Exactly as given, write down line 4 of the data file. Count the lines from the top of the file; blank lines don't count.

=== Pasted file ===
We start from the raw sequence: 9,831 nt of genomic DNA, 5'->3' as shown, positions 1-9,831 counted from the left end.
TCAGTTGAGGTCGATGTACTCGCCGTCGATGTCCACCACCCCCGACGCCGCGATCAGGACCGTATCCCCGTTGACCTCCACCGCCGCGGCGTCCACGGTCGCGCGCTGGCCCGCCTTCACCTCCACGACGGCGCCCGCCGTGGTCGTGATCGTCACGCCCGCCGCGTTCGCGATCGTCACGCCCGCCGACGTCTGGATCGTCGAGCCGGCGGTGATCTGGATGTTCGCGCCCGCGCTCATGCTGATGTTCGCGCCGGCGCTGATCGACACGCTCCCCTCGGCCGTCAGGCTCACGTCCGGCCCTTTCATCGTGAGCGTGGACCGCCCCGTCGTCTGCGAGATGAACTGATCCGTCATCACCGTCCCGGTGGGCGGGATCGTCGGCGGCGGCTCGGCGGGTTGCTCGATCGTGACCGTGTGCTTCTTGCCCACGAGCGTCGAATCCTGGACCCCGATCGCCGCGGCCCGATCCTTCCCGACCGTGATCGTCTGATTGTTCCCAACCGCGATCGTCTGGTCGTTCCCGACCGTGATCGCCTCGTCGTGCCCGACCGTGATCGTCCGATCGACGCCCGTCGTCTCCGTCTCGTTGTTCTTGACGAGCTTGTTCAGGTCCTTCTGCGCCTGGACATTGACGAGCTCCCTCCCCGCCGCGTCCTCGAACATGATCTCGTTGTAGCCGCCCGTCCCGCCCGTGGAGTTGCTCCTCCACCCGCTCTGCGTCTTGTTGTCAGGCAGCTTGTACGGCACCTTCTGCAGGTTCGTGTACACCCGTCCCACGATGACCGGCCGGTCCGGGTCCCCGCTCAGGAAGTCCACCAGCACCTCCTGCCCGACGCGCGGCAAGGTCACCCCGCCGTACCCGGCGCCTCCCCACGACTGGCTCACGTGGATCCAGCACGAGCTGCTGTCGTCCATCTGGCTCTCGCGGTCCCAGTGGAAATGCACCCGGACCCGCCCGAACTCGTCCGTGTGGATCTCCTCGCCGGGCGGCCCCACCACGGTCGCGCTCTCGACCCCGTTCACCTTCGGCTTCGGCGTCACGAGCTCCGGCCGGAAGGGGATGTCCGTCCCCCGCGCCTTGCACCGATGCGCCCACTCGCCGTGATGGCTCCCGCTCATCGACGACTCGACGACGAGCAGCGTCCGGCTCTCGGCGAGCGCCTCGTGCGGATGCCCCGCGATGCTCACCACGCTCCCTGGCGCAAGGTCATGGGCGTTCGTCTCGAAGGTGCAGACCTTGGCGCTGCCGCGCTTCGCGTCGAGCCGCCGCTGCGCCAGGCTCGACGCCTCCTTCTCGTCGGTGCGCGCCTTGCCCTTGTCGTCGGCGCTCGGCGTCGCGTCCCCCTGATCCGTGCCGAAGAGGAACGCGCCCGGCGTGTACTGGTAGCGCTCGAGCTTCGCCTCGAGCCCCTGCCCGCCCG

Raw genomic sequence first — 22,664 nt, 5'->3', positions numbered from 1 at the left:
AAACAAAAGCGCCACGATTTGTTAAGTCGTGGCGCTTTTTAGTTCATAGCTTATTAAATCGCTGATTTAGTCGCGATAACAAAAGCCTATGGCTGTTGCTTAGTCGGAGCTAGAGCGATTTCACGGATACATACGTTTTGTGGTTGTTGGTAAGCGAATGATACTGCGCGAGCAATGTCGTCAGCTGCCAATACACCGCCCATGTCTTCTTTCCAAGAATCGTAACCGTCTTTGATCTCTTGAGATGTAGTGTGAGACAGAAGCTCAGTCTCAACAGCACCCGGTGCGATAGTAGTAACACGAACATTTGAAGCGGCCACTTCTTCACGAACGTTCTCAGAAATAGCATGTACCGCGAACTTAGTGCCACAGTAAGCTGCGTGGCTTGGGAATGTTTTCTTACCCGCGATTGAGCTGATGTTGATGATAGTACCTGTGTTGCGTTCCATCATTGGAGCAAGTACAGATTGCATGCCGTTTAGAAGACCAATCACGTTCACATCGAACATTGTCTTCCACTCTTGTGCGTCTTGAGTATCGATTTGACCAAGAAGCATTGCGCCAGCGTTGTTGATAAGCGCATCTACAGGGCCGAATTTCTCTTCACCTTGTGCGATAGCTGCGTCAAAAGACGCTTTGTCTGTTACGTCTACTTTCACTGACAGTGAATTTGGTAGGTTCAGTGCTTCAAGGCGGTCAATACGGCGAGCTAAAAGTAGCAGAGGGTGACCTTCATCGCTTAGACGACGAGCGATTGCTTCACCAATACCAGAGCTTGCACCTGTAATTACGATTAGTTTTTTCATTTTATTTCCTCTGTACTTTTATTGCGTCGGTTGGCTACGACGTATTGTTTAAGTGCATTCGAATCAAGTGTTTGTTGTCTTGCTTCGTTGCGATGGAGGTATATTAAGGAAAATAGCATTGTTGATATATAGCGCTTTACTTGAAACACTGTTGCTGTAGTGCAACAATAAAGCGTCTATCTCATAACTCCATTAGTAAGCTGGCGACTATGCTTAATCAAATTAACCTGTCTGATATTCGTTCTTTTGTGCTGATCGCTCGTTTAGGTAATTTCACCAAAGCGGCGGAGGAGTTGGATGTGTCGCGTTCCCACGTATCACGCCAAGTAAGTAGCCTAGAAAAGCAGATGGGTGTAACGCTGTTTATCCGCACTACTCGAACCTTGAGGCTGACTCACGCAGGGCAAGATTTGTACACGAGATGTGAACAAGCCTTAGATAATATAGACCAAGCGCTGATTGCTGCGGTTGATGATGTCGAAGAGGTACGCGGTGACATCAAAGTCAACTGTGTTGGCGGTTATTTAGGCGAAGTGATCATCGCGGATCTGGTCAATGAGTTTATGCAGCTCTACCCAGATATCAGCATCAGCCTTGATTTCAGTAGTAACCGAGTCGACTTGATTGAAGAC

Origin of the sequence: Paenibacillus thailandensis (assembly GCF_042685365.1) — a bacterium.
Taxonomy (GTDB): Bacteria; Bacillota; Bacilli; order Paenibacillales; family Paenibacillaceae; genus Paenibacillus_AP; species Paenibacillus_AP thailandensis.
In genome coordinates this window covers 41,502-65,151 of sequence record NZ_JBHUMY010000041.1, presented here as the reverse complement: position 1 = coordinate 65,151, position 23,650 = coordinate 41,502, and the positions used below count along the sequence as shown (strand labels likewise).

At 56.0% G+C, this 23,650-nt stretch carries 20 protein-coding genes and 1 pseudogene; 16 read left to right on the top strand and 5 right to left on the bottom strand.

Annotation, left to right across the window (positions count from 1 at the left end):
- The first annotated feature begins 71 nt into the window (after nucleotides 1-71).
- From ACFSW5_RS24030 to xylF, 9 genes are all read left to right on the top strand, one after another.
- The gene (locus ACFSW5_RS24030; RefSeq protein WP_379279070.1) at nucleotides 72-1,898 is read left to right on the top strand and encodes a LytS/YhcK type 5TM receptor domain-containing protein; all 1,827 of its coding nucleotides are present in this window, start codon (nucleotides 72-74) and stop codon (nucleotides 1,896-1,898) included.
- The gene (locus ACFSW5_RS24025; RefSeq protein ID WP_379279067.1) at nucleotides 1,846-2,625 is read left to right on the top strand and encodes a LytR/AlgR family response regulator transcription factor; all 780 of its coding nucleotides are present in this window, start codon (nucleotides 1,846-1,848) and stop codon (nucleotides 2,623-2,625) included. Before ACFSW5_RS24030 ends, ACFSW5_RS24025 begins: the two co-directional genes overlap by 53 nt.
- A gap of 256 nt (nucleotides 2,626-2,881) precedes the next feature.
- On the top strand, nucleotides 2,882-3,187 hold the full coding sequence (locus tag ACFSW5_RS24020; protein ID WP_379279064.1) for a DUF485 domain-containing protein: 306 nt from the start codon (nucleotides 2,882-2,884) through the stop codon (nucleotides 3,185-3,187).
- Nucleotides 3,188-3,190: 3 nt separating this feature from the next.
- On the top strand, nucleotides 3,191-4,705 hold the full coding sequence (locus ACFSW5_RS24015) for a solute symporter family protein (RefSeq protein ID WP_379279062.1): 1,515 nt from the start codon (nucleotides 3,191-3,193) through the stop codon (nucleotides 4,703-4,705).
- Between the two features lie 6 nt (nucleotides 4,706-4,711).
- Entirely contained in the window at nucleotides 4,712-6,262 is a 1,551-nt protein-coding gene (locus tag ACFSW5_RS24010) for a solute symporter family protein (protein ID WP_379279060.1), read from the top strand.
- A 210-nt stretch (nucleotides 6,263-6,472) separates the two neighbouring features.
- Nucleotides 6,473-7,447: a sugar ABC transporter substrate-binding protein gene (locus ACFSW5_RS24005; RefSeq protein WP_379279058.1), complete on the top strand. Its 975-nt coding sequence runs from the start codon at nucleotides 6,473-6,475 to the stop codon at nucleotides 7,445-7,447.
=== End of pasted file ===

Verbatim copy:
AAACAAAAGCGCCACGATTTGTTAAGTCGTGGCGCTTTTTAGTTCATAGCTTATTAAATCGCTGATTTAGTCGCGATAACAAAAGCCTATGGCTGTTGCTTAGTCGGAGCTAGAGCGATTTCACGGATACATACGTTTTGTGGTTGTTGGTAAGCGAATGATACTGCGCGAGCAATGTCGTCAGCTGCCAATACACCGCCCATGTCTTCTTTCCAAGAATCGTAACCGTCTTTGATCTCTTGAGATGTAGTGTGAGACAGAAGCTCAGTCTCAACAGCACCCGGTGCGATAGTAGTAACACGAACATTTGAAGCGGCCACTTCTTCACGAACGTTCTCAGAAATAGCATGTACCGCGAACTTAGTGCCACAGTAAGCTGCGTGGCTTGGGAATGTTTTCTTACCCGCGATTGAGCTGATGTTGATGATAGTACCTGTGTTGCGTTCCATCATTGGAGCAAGTACAGATTGCATGCCGTTTAGAAGACCAATCACGTTCACATCGAACATTGTCTTCCACTCTTGTGCGTCTTGAGTATCGATTTGACCAAGAAGCATTGCGCCAGCGTTGTTGATAAGCGCATCTACAGGGCCGAATTTCTCTTCACCTTGTGCGATAGCTGCGTCAAAAGACGCTTTGTCTGTTACGTCTACTTTCACTGACAGTGAATTTGGTAGGTTCAGTGCTTCAAGGCGGTCAATACGGCGAGCTAAAAGTAGCAGAGGGTGACCTTCATCGCTTAGACGACGAGCGATTGCTTCACCAATACCAGAGCTTGCACCTGTAATTACGATTAGTTTTTTCATTTTATTTCCTCTGTACTTTTATTGCGTCGGTTGGCTACGACGTATTGTTTAAGTGCATTCGAATCAAGTGTTTGTTGTCTTGCTTCGTTGCGATGGAGGTATATTAAGGAAAATAGCATTGTTGATATATAGCGCTTTACTTGAAACACTGTTGCTGTAGTGCAACAATAAAGCGTCTATCTCATAACTCCATTAGTAAGCTGGCGACTATGCTTAATCAAATTAACCTGTCTGATATTCGTTCTTTTGTGCTGATCGCTCGTTTAGGTAATTTCACCAAAGCGGCGGAGGAGTTGGATGTGTCGCGTTCCCACGTATCACGCCAAGTAAGTAGCCTAGAAAAGCAGATGGGTGTAACGCTGTTTATCCGCACTACTCGAACCTTGAGGCTGACTCACGCAGGGCAAGATTTGTACACGAGATGTGAACAAGCCTTAGATAATATAGACCAAGCGCTGATTGCTGCGGTTGATGATGTCGAAGAGGTACGCGGTGACATCAAAGTCAACTGTGTTGGCGGTTATTTAGGCGAAGTGATCATCGCGGATCTGGTCAATGAGTTTATGCAGCTCTACCCAGATATCAGCATCAGCCTTGATTTCAGTAGTAACCGAGTCGACTTGATTGAAGAC